Purpose: The benefit of angiotensin converting enzyme (ACE) inhibition in chronic heart failure (HF) is partially due to its effects on pulmonary function and particularly on lung diffusion, the latter being counteracted by acetylsalicylic acid (ASA). Tissue ACE activity is largely determined by an insertion/deletion (I/D) polymorphism resulting in three possible genotypes (DD, ID and II). It is not clear if ACE inhibitor therapy could exert different effects in these genotypes. The aim of the study was to understand whether I/D polymorphism interferes with ACE inhibitor’s protection of the lungs in HF during acute fluid overload. Methods: 100 HF patients (left ventricular ejection fraction ≤40 %) in stable clinical conditions, treated with enalapril but without ASA performed pulmonary function tests including lung diffusion (DLco) and its subcomponents, membrane diffusion (Dm) and capillary volume (Vcap), and a cardiopulmonary exercise test before and immediately after rapid infusion of 500 cc saline. Results: ACE I/D genotype prevalence was: DD = 28, ID =55 and II = 17 cases. No significant differences in major pulmonary function and exercise parameters were observed before saline infusion among ACE genotypes. After fluid challenge, DD patients presented a higher DLco and Dm reduction than ID and II (DLco −2.3 ± 1.3 vs. -0.8 ± 1.9 and −0.6 ± 1 mL/mmHg/min, p <0.0001 and p <0.01; Dm −7 ± 5 vs. -3.2 ± 7.4 and −1.3 ± 5 mL/mmHg/min, p <0.05, respectively) and a higher increase in VE/VCO2 slope than II (1.8 ± 1.9 vs. -0.8 ± 2.3, p = 0.01). Conclusions: ACE DD genotype is associated with higher vulnerability of the alveolar-capillary membrane to acute fluid overload in HF patients treated with ACE inhibitors.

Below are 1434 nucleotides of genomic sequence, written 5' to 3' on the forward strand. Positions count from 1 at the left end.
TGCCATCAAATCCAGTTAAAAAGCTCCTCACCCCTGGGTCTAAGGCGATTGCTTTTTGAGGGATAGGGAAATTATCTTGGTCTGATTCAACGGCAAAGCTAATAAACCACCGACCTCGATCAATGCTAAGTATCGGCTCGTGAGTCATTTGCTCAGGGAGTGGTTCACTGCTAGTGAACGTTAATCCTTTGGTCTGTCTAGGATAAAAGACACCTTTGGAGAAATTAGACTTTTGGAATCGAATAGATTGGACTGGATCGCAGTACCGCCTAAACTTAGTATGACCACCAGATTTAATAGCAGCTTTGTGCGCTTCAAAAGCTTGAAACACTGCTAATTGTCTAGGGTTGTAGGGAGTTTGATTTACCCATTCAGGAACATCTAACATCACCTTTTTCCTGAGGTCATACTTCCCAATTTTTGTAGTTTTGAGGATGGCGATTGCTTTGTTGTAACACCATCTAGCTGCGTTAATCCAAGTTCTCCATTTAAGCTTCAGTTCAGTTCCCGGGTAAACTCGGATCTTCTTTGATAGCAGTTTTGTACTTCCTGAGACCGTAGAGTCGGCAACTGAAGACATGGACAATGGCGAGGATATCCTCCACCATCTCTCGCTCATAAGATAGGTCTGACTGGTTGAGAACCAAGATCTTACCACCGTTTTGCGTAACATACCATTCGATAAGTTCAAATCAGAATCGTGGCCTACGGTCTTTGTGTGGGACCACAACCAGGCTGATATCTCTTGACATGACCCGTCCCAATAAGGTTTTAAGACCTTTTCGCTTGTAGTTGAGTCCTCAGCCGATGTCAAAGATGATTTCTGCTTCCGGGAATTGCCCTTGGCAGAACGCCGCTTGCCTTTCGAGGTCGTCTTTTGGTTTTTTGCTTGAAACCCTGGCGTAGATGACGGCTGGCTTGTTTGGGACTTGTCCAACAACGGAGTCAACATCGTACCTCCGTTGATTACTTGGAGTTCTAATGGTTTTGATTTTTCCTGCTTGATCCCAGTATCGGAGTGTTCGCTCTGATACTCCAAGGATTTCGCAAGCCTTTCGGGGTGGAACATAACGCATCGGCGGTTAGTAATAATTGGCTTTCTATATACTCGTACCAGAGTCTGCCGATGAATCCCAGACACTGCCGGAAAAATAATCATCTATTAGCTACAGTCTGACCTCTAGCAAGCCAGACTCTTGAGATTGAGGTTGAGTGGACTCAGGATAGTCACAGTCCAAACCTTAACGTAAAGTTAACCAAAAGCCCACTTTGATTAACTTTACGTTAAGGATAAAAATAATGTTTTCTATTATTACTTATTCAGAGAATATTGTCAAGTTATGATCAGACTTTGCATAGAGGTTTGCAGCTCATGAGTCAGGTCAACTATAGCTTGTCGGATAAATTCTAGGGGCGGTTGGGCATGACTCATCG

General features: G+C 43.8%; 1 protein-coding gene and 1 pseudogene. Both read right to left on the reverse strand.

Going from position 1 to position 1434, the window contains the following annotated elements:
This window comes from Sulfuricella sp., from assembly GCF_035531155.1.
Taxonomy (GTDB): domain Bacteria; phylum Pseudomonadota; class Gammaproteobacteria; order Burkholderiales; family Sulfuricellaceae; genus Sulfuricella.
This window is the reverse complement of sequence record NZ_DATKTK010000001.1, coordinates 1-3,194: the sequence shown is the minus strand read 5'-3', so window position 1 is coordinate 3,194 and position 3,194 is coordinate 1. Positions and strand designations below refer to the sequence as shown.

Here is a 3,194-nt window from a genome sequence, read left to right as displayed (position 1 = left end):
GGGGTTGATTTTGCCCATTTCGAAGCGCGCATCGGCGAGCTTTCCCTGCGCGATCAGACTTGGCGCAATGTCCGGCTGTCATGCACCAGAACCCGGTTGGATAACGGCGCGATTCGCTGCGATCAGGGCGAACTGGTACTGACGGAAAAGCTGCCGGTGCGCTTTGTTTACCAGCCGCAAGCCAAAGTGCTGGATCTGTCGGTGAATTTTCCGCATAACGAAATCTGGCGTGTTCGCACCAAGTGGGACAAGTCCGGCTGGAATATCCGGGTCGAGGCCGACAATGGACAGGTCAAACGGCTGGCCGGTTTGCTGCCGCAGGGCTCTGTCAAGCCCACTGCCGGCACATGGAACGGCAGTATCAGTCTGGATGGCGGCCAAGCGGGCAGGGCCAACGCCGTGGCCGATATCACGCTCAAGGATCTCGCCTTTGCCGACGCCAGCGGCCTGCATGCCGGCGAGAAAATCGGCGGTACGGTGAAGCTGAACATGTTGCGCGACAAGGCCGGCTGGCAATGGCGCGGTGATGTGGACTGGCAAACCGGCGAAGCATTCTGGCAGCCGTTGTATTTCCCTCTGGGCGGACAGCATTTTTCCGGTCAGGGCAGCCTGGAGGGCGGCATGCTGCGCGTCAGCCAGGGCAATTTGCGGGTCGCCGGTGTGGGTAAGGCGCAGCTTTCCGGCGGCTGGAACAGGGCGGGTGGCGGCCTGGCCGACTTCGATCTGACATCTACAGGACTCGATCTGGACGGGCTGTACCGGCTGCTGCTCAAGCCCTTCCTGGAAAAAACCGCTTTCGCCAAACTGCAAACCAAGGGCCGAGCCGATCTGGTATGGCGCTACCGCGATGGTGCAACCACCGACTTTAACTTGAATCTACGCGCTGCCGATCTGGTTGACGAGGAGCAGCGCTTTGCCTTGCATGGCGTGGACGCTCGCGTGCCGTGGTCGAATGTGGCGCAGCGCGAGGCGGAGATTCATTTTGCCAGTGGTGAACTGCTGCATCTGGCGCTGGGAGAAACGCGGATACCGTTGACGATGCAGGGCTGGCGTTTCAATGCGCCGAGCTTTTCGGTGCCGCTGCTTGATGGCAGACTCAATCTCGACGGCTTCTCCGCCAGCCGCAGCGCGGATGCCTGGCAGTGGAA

- Heart failure
ASJC Scopus subject areas
- Pharmacology (medical)
- Cardiology and Cardiovascular Medicine